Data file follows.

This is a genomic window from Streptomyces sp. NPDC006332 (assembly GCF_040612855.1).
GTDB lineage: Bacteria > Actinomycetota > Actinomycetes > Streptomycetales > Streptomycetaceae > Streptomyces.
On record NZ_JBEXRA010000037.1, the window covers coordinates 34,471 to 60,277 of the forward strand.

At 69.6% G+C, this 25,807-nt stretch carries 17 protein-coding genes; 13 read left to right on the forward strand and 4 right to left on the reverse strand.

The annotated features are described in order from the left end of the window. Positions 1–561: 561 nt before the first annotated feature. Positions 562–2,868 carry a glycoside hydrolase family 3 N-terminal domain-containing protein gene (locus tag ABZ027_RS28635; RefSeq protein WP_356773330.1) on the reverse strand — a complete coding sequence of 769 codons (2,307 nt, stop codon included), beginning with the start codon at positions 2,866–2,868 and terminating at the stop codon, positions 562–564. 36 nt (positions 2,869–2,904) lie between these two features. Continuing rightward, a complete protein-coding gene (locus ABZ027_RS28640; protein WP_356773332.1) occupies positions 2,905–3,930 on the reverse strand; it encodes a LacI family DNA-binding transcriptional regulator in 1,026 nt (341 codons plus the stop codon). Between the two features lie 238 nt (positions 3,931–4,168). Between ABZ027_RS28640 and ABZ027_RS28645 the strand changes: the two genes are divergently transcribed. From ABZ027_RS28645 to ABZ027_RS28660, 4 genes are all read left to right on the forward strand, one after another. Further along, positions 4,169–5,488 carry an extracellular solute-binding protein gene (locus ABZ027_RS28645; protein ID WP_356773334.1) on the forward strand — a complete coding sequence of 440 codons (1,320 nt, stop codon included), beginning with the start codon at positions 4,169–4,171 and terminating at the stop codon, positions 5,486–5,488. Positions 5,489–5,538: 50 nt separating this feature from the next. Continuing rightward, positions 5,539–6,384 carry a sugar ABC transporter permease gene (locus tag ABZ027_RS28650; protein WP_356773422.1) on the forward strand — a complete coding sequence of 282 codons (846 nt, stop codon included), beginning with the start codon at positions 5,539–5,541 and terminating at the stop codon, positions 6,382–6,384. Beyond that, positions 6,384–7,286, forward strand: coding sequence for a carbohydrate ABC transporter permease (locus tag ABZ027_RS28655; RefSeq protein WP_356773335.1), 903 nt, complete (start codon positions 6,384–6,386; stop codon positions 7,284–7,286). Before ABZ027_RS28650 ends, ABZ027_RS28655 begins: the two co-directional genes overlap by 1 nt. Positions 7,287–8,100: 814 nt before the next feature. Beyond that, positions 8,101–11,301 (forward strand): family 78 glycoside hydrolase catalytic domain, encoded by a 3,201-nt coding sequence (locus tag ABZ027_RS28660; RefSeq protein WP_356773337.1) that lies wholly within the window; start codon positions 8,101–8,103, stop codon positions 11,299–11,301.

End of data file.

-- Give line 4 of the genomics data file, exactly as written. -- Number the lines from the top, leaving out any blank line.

At 69.6% G+C, this 25,807-nt stretch carries 17 protein-coding genes; 13 read left to right on the forward strand and 4 right to left on the reverse strand.